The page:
Toyota Prius has been the last word in hybrids for exactly 20 years now. The current model claims 54 miles per gallon — roughly 23 kilometres per litre — in city use. How does a car that is almost as big as a @Toyota Corolla and weighs about 1,400 kilos, beat much smaller and lighter cars like Suzuki Alto in mileage?
It’s all down to the gasoline-electric hybrid system, where all the low-speed, stop-and-start work gets done on the electric motor, and the petrol engine is run at optimum (fuel-efficient) revs, whether to charge the batteries or do the hauling alone.
But the idea of hybrid engines was not born with the Prius. They were first made at the end of the 19th century, and this page gives the credit to Dr Ferdinand Porsche, whose illustrious surname is no longer associated with middle-age concerns like mileage.
The idea persisted for at least a decade after the demise of the Porsche hybrid, as this 1913 report from America shows:
“H. Ward Leonard of Bronxville, N. Y., is the holder of patent number 1,043,698 — that of an electrically propelled vehicle. By means of a gasoline engine he develops upon the vehicle itself the power making for the propulsion of the vehicle. Through dynamos this power is transformed into electric energy — the energy supplied to propelling motors at a degree of voltage and current as to give the vehicle the speed desired. The invention
also allows of the vehicle’s being held stationary on either an up or down grade, and without brakes.”
An overzealous salesman
E. P. McDonald was a car salesman in Chicago entrusted the job of convincing actress Rita Stanwood to buy a 1913 Detroit Electric coupe. Stanwood wanted a car for hilly country, and McDonald had to prove to her that the car wasn’t shy of slopes. How did he do it?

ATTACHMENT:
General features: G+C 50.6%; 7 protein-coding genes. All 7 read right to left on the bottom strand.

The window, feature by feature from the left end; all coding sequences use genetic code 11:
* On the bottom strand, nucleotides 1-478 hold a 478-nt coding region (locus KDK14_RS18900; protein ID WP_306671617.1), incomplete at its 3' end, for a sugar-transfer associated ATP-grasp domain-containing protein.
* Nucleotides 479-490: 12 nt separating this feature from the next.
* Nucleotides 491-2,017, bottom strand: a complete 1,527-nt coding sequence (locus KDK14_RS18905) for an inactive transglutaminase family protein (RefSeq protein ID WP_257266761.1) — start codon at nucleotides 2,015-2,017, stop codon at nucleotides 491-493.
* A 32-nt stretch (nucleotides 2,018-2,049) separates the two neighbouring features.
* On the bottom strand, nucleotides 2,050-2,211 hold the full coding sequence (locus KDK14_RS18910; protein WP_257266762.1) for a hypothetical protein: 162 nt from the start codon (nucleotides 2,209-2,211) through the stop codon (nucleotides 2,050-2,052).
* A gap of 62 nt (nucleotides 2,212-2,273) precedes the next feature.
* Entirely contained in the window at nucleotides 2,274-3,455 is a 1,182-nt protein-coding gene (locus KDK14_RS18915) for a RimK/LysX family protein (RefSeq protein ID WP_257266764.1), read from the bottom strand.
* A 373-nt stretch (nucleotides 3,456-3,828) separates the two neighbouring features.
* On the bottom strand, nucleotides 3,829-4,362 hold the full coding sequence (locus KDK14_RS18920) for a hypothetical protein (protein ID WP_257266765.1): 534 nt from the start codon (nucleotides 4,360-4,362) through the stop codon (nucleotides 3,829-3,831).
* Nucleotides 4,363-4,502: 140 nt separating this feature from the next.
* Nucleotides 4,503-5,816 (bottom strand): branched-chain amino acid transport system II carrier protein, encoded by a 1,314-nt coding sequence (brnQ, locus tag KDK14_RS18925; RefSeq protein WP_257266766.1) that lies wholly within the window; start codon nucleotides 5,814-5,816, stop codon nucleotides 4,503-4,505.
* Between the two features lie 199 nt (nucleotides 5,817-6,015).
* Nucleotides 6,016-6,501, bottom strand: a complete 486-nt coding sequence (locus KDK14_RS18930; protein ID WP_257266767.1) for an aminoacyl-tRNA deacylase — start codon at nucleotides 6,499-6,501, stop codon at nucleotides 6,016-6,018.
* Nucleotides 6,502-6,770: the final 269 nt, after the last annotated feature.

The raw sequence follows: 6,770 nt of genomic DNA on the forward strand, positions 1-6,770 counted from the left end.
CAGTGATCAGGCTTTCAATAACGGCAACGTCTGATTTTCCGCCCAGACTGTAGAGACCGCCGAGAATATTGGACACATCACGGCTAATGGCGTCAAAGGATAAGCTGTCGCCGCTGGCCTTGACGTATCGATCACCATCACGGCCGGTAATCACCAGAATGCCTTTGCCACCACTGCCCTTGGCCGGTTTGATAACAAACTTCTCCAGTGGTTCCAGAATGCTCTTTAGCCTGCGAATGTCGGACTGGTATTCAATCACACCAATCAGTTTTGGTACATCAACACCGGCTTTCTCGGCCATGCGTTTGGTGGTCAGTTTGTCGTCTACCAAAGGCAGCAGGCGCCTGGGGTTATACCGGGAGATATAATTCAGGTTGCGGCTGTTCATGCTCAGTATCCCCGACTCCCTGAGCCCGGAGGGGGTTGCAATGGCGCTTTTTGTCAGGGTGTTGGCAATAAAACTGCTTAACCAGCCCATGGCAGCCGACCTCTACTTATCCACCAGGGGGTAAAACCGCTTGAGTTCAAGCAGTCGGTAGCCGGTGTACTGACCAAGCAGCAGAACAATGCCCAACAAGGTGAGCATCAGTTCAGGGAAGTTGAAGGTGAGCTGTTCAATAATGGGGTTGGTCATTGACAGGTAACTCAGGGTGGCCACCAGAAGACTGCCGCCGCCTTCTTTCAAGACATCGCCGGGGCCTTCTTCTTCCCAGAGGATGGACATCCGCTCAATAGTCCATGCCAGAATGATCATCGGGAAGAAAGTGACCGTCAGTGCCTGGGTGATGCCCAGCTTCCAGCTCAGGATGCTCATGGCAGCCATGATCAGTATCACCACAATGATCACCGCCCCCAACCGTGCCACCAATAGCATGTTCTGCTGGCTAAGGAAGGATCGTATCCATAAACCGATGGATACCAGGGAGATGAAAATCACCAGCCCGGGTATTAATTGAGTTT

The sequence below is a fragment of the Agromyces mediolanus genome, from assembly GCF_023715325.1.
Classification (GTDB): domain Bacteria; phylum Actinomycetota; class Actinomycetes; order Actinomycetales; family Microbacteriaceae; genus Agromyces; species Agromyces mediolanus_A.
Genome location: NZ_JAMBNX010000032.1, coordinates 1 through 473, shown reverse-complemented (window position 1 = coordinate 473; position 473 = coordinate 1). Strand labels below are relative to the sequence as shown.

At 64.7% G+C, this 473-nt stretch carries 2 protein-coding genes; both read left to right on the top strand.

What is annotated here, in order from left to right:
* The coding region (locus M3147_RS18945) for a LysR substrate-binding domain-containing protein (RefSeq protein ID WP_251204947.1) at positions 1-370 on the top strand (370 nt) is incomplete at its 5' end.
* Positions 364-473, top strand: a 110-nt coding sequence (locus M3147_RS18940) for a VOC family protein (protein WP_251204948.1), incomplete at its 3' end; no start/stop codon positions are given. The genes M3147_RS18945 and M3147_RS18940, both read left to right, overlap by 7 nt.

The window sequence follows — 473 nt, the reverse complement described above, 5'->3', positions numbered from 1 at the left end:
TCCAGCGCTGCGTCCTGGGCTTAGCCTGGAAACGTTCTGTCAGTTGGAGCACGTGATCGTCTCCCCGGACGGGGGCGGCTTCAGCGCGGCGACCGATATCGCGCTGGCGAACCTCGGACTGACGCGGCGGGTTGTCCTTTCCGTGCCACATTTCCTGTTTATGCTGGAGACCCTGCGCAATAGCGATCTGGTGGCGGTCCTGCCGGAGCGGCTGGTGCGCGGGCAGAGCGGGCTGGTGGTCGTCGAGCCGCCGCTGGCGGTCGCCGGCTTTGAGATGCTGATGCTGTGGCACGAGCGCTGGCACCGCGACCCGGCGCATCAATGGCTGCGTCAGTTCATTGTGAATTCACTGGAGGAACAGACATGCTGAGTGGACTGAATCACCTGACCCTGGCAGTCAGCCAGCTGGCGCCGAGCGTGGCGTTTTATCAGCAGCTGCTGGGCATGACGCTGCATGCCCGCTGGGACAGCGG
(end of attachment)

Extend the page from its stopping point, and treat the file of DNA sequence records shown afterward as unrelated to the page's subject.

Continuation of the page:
He “created a sensation for the pedestrians on Michigan Avenue and the guests of the Blackstone Hotel in Chicago by suddenly leaving the throng of vehicles in the thoroughfare and bumping up the steps of the equestrian
statue of General John A. Logan on the lake front.”
Did Stanwood buy the car? The report does not say, but she might have, considering it “mounted the steep incline, 35 feet high, and descended in safety.”
Ordering a car from a ship
C E Hansen, a Los Angeles businessman who had been on a holiday to Europe with his wife, was returning alone on the Mauretania, leaving her to explore London for a few more weeks. Perhaps the relief and joy at being alone for some days stirred inside him a wish to please her with the gift of a car. So, Hansen wired an order for a Hupp-Yeats electric car from the steamer, not knowing the company was battling rumors of a shutdown at the time.
G N Jordon, branch manager of the Hupp-Yeats car dealership in Los Angeles was a wireless hobbyist himself, so the local wireless operator relayed Hansen’s message to him. Jordan thus became perhaps the first automobile salesman to receive an order from a ship at home.
Batteries built like a tank
Here’s a 1913 advertisement for Edison car batteries. On March 23, 1913, a cyclone in Omaha, Nebraska, brought “tonnes of bricks and debris” down on an electric car belonging to Omaha Electric Light and Power Company inside the Omaha Electric Garage. The car was totalled, as you can see — “the metal hood was crushed in and battery short-circuited, burning off jumpers” — but tests showed each and every cell of the battery was fine. A journalist reported: “even the electrolyte was at practically its normal gauge. This is but one example of the sturdiness of modern electric vehicle equipment.”